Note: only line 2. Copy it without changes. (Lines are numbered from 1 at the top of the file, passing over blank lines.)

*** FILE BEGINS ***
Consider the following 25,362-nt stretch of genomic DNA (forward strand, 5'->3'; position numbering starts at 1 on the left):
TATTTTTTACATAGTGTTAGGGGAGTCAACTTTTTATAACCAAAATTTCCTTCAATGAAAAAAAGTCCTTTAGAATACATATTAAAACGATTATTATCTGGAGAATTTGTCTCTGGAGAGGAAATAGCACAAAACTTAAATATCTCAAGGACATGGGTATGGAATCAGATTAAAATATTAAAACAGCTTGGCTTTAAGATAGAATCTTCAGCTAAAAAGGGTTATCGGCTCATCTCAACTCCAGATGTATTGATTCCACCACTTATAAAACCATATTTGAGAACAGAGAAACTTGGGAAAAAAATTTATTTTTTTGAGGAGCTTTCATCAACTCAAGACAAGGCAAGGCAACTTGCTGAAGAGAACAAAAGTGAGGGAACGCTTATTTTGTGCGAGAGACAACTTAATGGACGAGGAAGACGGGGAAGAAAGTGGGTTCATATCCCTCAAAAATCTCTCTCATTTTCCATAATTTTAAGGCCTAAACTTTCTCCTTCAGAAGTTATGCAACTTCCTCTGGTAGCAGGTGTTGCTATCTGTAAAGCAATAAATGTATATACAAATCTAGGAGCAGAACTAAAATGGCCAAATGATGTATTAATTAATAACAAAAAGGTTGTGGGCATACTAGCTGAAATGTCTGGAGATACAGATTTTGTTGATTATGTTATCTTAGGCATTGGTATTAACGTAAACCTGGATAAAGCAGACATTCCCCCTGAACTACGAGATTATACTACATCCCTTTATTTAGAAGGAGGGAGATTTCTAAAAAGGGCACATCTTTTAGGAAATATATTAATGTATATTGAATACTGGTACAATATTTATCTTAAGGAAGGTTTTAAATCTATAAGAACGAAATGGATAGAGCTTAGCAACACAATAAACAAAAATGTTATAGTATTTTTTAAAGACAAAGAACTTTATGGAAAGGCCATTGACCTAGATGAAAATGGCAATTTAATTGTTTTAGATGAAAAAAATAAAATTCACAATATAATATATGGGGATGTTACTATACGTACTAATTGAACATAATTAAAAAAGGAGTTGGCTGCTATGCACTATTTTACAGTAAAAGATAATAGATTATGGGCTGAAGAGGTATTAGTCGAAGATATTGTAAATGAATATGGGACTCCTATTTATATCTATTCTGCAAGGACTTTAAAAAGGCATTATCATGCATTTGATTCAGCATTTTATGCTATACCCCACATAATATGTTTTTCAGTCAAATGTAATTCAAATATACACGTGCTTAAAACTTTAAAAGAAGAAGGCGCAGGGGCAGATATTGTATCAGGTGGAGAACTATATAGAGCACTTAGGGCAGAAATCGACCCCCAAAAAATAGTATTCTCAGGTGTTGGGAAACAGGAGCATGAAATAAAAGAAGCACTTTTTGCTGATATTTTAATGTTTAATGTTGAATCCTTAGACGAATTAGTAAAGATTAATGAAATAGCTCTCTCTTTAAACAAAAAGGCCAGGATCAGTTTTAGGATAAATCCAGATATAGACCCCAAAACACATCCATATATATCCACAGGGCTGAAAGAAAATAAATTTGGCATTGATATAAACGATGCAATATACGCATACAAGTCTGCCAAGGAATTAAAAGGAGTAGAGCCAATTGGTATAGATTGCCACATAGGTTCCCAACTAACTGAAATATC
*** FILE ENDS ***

TATTTTTTACATAGTGTTAGGGGAGTCAACTTTTTATAACCAAAATTTCCTTCAATGAAAAAAAGTCCTTTAGAATACATATTAAAACGATTATTATCTGGAGAATTTGTCTCTGGAGAGGAAATAGCACAAAACTTAAATATCTCAAGGACATGGGTATGGAATCAGATTAAAATATTAAAACAGCTTGGCTTTAAGATAGAATCTTCAGCTAAAAAGGGTTATCGGCTCATCTCAACTCCAGATGTATTGATTCCACCACTTATAAAACCATATTTGAGAACAGAGAAACTTGGGAAAAAAATTTATTTTTTTGAGGAGCTTTCATCAACTCAAGACAAGGCAAGGCAACTTGCTGAAGAGAACAAAAGTGAGGGAACGCTTATTTTGTGCGAGAGACAACTTAATGGACGAGGAAGACGGGGAAGAAAGTGGGTTCATATCCCTCAAAAATCTCTCTCATTTTCCATAATTTTAAGGCCTAAACTTTCTCCTTCAGAAGTTATGCAACTTCCTCTGGTAGCAGGTGTTGCTATCTGTAAAGCAATAAATGTATATACAAATCTAGGAGCAGAACTAAAATGGCCAAATGATGTATTAATTAATAACAAAAAGGTTGTGGGCATACTAGCTGAAATGTCTGGAGATACAGATTTTGTTGATTATGTTATCTTAGGCATTGGTATTAACGTAAACCTGGATAAAGCAGACATTCCCCCTGAACTACGAGATTATACTACATCCCTTTATTTAGAAGGAGGGAGATTTCTAAAAAGGGCACATCTTTTAGGAAATATATTAATGTATATTGAATACTGGTACAATATTTATCTTAAGGAAGGTTTTAAATCTATAAGAACGAAATGGATAGAGCTTAGCAACACAATAAACAAAAATGTTATAGTATTTTTTAAAGACAAAGAACTTTATGGAAAGGCCATTGACCTAGATGAAAATGGCAATTTAATTGTTTTAGATGAAAAAAATAAAATTCACAATATAATATATGGGGATGTTACTATACGTACTAATTGAACATAATTAAAAAAGGAGTTGGCTGCTATGCACTATTTTACAGTAAAAGATAATAGATTATGGGCTGAAGAGGTATTAGTCGAAGATATTGTAAATGAATATGGGACTCCTATTTATATCTATTCTGCAAGGACTTTAAAAAGGCATTATCATGCATTTGATTCAGCATTTTATGCTATACCCCACATAATATGTTTTTCAGTCAAATGTAATTCAAATATACACGTGCTTAAAACTTTAAAAGAAGAAGGCGCAGGGGCAGATATTGTATCAGGTGGAGAACTATATAGAGCACTTAGGGCAGAAATCGACCCCCAAAAAATAGTATTCTCAGGTGTTGGGAAACAGGAGCATGAAATAAAAGAAGCACTTTTTGCTGATATTTTAATGTTTAATGTTGAATCCTTAGACGAATTAGTAAAGATTAATGAAATAGCTCTCTCTTTAAACAAAAAGGCCAGGATCAGTTTTAGGATAAATCCAGATATAGACCCCAAAACACATCCATATATATCCACAGGGCTGAAAGAAAATAAATTTGGCATTGATATAAACGATGCAATATACGCATACAAGTCTGCCAAGGAATTAAAAGGAGTAGAGCCAATTGGTATAGATTGCCACATAGGTTCCCAACTAACTGAAATATC